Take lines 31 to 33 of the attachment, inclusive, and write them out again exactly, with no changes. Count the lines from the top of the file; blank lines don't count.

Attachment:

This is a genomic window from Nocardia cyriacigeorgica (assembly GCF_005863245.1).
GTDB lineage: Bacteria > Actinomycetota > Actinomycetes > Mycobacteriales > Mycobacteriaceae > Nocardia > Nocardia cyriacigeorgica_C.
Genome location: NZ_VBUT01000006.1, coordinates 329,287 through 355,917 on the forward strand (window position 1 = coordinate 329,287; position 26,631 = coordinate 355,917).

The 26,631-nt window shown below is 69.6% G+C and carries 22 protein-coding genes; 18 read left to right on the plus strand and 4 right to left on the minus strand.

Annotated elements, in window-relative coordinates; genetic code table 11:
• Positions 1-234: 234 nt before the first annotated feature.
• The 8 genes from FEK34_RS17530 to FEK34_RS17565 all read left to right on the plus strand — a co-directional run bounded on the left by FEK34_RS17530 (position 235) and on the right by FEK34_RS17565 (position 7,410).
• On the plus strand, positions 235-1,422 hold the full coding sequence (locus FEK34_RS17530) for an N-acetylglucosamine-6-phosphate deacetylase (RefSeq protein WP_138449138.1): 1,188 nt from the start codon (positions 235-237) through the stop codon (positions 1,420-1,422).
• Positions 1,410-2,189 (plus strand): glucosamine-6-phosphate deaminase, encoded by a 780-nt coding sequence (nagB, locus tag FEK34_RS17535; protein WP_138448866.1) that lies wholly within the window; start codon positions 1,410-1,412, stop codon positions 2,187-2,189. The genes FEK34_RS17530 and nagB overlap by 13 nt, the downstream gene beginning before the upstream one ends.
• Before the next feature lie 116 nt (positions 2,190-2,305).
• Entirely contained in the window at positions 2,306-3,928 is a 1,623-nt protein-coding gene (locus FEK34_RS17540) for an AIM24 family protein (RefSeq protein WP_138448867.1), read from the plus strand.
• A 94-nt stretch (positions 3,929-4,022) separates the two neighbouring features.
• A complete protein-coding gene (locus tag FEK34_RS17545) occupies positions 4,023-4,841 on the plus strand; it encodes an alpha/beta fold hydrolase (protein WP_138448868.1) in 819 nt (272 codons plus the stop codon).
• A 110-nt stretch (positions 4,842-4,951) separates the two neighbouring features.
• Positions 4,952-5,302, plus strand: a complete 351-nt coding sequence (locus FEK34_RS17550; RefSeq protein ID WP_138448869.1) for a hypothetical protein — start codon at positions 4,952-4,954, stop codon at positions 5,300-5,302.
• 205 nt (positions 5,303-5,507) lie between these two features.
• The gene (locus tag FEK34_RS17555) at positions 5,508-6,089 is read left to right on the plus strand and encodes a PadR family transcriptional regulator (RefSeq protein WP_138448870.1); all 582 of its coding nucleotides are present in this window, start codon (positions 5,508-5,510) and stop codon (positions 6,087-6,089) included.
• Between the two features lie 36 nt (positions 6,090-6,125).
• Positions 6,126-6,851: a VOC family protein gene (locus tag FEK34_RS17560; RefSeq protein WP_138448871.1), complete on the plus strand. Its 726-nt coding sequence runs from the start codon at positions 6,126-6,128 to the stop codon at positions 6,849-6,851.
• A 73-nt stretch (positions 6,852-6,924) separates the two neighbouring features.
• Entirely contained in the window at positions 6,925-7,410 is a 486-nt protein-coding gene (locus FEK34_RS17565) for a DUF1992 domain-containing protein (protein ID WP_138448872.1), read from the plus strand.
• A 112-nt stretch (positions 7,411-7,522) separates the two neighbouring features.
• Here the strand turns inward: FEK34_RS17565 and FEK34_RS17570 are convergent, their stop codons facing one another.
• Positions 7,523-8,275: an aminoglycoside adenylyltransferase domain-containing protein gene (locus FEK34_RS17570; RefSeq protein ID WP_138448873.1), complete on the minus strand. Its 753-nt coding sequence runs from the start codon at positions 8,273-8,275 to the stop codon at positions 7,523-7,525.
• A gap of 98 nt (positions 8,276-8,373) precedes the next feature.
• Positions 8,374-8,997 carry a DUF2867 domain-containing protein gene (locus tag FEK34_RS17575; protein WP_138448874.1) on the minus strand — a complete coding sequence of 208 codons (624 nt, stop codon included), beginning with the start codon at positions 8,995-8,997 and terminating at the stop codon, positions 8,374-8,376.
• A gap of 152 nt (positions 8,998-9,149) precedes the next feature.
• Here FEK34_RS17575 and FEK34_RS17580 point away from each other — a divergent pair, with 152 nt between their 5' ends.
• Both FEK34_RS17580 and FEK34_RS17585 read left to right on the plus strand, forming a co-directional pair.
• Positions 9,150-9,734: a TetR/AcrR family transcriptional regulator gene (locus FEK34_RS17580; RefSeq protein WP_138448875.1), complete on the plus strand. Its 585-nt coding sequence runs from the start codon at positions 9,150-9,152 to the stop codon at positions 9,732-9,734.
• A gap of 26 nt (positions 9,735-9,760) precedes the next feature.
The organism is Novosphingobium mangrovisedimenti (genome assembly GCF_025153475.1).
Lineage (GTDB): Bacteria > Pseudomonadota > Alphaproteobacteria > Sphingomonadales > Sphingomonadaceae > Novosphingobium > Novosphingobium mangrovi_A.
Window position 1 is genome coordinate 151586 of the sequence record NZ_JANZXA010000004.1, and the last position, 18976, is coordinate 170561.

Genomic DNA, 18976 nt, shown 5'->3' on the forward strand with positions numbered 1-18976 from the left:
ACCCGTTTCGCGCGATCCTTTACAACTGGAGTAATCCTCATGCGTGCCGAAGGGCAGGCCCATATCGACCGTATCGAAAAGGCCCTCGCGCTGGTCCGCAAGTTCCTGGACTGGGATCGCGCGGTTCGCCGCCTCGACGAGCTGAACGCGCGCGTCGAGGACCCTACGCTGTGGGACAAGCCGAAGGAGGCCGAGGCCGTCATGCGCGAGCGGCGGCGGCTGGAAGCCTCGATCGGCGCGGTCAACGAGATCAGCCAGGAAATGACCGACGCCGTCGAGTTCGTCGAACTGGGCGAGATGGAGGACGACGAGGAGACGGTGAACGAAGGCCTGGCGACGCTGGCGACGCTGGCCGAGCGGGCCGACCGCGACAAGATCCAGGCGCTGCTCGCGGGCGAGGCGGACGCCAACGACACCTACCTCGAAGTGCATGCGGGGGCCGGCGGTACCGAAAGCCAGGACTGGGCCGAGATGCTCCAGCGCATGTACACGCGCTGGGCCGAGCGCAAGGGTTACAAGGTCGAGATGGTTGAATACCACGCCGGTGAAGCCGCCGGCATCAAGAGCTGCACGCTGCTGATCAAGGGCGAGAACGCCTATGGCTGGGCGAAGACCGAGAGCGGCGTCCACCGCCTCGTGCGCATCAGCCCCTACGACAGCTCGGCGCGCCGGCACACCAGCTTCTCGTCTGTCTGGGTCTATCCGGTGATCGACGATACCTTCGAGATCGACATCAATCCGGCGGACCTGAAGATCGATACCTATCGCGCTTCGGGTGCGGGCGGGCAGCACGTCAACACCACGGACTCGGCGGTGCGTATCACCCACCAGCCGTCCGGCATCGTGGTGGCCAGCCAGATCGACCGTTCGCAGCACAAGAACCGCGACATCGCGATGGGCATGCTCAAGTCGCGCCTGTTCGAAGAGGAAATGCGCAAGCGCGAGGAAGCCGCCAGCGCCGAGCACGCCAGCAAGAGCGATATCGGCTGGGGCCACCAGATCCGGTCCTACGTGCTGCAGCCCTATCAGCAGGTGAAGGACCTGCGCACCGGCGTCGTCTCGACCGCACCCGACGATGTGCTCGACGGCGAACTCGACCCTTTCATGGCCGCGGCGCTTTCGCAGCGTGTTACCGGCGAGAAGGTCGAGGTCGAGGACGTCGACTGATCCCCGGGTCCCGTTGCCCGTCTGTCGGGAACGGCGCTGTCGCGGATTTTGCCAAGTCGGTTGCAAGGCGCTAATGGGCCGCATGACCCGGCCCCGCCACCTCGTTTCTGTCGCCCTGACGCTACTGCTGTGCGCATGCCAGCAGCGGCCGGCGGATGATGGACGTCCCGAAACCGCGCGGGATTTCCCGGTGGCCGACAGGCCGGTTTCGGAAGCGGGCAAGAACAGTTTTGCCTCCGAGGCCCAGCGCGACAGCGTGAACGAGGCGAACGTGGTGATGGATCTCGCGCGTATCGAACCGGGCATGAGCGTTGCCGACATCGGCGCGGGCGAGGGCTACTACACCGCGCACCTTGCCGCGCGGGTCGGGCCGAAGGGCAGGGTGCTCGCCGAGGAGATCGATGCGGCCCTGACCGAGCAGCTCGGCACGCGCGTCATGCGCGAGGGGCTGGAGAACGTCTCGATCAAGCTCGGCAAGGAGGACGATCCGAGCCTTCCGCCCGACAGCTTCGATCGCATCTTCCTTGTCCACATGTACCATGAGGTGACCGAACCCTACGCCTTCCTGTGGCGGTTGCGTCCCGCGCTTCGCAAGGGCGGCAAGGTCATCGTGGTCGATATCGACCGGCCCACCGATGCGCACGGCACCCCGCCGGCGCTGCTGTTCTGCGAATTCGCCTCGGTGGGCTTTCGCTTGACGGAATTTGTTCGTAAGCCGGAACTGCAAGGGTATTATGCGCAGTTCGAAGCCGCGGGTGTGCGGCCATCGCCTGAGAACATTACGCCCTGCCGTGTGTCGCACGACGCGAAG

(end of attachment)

• A gap of 26 nt (positions 9,735-9,760) precedes the next feature.
The organism is Novosphingobium mangrovisedimenti (genome assembly GCF_025153475.1).
Lineage (GTDB): Bacteria > Pseudomonadota > Alphaproteobacteria > Sphingomonadales > Sphingomonadaceae > Novosphingobium > Novosphingobium mangrovi_A.